De-idealising the educational ideal of critical thinking
1University of Oulu, Finland
|Online Access:||PDF Full Text (PDF, 0.2 MB)|
|Persistent link:|| http://urn.fi/urn:nbn:fi-fe202103197884
|Publish Date:|| 2021-03-19
It is widely recognised among educational theorists, educators and policy makers alike, that critical thinking should claim a superordinate place in our system of educational objectives. In the philosophical literature on this topic, critical thinking is often conceptualised as the educational cognate of rationality, which in turn is analysed as being comprised of the relevant skills and abilities to assess reasons and evidence, together with the intellectual dispositions to actively use these proficiencies in practice. The resulting picture is in many respects normative and idealised, following the style of philosophical theorising commonplace in the tradition of analytic philosophy of education. In contrast, certain recent empirical findings related to the rational performance of actual human beings seem to cast doubts on the extent to which we can expect people to fulfil these idealised normative standards of rationality. After introducing the relevant philosophical theories and psychological results, I ruminate on the implications these ideas have on our pedagogical views pertaining to critical thinking education.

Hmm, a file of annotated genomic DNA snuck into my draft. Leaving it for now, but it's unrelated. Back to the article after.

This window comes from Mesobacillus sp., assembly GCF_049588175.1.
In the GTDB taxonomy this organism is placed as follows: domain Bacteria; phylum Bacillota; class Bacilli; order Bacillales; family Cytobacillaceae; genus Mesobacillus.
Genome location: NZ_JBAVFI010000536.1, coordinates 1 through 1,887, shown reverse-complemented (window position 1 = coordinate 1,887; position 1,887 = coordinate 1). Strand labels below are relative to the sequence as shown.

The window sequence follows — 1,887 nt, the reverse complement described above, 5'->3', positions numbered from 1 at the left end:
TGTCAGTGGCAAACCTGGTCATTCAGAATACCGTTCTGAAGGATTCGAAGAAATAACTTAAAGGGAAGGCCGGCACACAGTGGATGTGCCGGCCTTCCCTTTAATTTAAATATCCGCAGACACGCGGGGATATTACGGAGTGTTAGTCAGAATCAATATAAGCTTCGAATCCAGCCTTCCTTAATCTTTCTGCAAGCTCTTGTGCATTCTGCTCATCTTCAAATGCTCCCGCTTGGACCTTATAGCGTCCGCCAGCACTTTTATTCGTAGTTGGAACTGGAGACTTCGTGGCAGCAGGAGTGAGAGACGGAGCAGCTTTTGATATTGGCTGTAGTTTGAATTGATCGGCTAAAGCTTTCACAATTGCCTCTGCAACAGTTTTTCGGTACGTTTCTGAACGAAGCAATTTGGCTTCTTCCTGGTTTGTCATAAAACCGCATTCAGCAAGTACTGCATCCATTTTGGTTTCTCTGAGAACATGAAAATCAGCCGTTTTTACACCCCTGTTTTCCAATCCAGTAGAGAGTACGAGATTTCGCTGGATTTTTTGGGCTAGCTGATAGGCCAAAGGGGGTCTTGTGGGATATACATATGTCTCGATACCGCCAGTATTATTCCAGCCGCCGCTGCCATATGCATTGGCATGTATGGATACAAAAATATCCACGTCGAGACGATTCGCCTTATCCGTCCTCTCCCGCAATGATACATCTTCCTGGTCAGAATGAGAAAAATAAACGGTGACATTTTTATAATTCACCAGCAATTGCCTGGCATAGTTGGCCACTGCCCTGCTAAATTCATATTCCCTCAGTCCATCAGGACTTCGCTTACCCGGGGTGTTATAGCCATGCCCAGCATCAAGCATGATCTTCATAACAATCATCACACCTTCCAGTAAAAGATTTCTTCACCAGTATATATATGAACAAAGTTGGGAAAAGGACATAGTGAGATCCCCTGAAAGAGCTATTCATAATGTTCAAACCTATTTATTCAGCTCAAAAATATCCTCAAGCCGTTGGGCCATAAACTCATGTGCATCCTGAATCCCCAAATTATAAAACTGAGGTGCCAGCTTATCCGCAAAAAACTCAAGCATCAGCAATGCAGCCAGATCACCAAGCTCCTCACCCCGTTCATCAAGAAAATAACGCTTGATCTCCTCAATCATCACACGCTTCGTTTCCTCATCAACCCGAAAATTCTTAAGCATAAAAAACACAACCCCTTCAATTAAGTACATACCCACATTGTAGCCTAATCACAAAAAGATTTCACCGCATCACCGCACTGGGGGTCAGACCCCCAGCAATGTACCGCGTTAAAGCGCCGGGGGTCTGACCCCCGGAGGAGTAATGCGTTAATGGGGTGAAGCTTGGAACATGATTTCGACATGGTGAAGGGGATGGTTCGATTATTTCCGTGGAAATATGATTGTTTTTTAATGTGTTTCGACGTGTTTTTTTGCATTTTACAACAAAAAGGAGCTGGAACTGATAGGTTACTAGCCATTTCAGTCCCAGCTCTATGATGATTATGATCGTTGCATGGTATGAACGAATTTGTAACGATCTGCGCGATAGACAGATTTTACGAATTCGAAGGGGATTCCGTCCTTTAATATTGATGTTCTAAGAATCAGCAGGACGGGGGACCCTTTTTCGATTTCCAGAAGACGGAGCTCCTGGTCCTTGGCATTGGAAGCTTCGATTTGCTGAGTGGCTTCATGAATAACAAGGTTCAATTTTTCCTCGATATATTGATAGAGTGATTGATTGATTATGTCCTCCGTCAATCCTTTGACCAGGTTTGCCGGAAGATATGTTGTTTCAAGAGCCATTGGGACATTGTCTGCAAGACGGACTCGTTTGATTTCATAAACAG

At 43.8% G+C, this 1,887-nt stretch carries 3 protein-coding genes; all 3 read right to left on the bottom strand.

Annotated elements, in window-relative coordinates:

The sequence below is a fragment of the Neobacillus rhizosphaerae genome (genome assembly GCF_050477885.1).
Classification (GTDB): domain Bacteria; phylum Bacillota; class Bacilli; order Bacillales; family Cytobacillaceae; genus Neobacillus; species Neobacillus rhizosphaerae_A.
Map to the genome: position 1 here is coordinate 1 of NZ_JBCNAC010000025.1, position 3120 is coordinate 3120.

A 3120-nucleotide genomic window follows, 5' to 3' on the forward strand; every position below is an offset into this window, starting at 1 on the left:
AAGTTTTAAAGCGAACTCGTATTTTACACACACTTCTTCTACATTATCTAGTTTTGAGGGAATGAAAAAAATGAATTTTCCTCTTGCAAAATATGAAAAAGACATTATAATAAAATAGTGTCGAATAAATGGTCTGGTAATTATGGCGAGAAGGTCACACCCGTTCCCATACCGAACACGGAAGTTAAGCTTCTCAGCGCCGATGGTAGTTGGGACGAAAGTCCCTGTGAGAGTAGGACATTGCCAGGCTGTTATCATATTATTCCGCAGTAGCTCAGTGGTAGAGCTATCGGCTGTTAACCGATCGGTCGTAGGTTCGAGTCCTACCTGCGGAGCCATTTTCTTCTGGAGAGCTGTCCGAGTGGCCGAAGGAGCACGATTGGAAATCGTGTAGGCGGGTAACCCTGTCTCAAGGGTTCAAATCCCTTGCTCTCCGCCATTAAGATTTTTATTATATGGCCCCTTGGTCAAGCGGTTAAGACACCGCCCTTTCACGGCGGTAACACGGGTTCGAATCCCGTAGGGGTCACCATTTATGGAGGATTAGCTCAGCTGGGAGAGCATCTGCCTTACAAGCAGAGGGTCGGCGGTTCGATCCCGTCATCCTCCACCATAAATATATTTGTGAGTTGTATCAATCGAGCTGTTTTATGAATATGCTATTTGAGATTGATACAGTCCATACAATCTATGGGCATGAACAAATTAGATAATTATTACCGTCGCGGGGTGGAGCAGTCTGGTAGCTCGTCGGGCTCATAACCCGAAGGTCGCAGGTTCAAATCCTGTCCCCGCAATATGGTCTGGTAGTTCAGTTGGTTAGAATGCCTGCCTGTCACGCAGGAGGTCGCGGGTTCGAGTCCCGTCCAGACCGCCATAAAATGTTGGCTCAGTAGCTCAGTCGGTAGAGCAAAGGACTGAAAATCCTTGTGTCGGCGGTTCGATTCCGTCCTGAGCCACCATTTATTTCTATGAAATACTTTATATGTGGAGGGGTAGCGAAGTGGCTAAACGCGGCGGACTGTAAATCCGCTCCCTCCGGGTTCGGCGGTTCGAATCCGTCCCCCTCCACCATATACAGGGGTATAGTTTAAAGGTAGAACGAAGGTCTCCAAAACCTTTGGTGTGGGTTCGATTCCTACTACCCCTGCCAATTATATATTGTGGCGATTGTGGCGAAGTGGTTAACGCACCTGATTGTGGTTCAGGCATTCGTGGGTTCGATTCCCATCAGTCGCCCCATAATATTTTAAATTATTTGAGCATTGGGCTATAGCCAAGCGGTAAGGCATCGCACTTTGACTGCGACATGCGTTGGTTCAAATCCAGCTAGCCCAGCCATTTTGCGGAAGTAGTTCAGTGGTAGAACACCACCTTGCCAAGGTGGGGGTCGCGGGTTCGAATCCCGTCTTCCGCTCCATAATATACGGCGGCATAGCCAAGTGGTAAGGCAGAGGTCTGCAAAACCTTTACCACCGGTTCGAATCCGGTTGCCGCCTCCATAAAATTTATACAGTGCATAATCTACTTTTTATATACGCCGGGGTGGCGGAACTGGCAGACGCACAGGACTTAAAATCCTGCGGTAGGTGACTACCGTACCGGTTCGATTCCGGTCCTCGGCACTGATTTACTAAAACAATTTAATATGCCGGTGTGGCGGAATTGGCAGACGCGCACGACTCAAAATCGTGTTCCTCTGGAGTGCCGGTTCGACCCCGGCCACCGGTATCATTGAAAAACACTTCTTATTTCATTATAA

Theory and research in education
|Type of Publication:||
A1 Journal article – refereed
|Field of Science:||
516 Educational sciences
The author is grateful to the Eudaimonia Institute at the University of Oulu for their funding of the research in our research project Citizenship in Change: Constructing a Novel Theoretic Framework for Education.
© The Author(s) 2020.